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Thread: Building a William Atkin Perigee

  1. #36
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    Default Re: Building a William Atkin Perigee

    Cool, big time! Those sliding bed trucks are pretty handy if you have a rolling dolly cradle. I almost bought an ex-military 7.5ton flatbed with a Hiab crane going cheap. Usefull tool.....

  2. #37
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    Default Re: Building a William Atkin Perigee

    Quote Originally Posted by Steamboat View Post
    Thatís a lot of boat in 17 feet. Look great.
    Yes, she turned out even more substantial than I imagined, and since the cockpit was omitted and cabin extended, she feels quite roomy below. Very pleasing.

  3. #38
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    Default Re: Building a William Atkin Perigee

    Quote Originally Posted by skaraborgcraft View Post
    Cool, big time! Those sliding bed trucks are pretty handy if you have a rolling dolly cradle. I almost bought an ex-military 7.5ton flatbed with a Hiab crane going cheap. Usefull tool.....
    Having such a vehicle would open up lots of possibilities for 'trailer' sailing. Dolly cradles are easy to make for very heavy loads while also allowing the boat to be kept low to the ground. When looking for castor wheels for my cradle, it was interesting to discover a whole world of possibilities. They are cheap, come in a big range of sizes, have load capacities measured in tons, and can be had in materials designed for corrosive environments such as sea water... and, because they have little friction they allow even a weed like me to move heavy loads by muscle power only.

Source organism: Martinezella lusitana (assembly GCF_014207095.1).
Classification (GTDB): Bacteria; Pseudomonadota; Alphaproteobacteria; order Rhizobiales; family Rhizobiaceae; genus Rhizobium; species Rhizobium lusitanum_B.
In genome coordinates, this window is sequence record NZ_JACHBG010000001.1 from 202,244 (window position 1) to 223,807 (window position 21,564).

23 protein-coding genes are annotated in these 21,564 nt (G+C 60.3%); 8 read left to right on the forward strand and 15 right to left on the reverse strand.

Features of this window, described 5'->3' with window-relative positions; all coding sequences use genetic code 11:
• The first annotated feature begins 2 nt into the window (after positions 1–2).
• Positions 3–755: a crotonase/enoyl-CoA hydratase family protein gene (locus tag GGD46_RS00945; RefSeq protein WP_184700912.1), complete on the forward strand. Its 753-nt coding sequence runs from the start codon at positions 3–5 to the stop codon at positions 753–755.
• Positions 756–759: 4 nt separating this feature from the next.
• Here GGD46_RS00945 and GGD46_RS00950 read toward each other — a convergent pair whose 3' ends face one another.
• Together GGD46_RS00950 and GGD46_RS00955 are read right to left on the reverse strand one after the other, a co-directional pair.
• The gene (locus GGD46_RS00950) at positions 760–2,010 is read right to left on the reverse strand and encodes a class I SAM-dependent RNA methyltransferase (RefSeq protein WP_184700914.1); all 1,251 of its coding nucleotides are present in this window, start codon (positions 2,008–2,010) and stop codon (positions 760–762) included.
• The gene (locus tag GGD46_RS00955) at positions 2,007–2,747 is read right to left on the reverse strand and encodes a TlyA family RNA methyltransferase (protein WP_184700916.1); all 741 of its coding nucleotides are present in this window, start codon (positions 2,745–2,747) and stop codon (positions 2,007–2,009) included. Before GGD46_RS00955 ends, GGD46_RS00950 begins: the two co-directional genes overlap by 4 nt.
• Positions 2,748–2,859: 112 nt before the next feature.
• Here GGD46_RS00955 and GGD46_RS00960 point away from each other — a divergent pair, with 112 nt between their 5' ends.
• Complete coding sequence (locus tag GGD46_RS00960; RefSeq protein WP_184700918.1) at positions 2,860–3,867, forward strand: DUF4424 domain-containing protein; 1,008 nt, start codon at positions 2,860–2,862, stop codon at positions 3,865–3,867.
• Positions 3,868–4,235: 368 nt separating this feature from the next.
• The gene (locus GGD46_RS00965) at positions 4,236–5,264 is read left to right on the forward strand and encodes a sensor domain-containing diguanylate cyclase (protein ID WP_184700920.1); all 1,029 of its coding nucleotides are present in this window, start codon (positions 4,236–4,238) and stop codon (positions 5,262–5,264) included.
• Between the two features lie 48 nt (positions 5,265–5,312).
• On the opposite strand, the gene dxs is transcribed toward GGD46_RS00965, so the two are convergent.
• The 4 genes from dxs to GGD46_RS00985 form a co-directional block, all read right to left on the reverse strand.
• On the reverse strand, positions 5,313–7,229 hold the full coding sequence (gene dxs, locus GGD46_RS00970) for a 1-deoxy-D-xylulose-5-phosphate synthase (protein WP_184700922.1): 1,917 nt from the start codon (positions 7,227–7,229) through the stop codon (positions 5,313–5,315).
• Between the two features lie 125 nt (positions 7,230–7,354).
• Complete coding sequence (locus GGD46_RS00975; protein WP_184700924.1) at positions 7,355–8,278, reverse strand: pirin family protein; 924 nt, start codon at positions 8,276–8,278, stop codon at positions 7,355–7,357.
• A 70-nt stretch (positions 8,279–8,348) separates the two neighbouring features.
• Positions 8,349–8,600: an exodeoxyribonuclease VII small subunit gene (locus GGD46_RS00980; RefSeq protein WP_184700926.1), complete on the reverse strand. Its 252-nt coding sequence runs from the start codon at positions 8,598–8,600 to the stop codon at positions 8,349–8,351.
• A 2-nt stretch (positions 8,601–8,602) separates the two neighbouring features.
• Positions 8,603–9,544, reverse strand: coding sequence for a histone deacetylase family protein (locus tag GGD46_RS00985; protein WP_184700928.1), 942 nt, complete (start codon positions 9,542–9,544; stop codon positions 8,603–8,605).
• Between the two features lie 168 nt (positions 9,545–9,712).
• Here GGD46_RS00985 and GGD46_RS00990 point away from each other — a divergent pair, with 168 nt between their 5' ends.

4. #39
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    Default Re: Building a William Atkin Perigee

    Small B R., I used to belong to the Mangles Bay yacht club, I had a "Diamond" there, we used side loading jinkers for them and that made floating on - off so easy. Do you have a name for your new baby yet?? by the looks you intend to do some serious sailing. People don't realise that the 100 fathom mark, continental shelf comes right into that coast in places so going coastal is also going deep sea and off shore whether you like it or not.

  5. #40
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    Default Re: Building a William Atkin Perigee

    Side loading jinker sounds interesting... might explain some of the weird looking jinkers I've seen there. I have purchased a powerboat jinker and will do a few mods to make it suit my boat... actually that is the next priority as the club doesn't actually allow ongoing storage on cradles. In any case she needs a jinker if she is ever to get wet.

    No name yet... actually a short list of possibilities in mind but I've heard it is bad luck to reveal the name before the appropriate moment so I'm not taking any chances.

    I agree, there is some pretty heavy duty sailing available on our coast. Cape Leeuwin is only a hop step and a jump down the coast and it was in that area some years back my folkboat was knocked down by an unusually big wave in what was otherwise fairly mild conditions. Thought she was going right over, but she seemed to stop rolling when the mast hit the water. Certainly made me feel very awake for a good while after that.

  6. #41
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    Default Re: Building a William Atkin Perigee

    Must be an Ozzy thing....what is a jinker? A cradle that is picked up by a large forklift?

  7. #42
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    Default Re: Building a William Atkin Perigee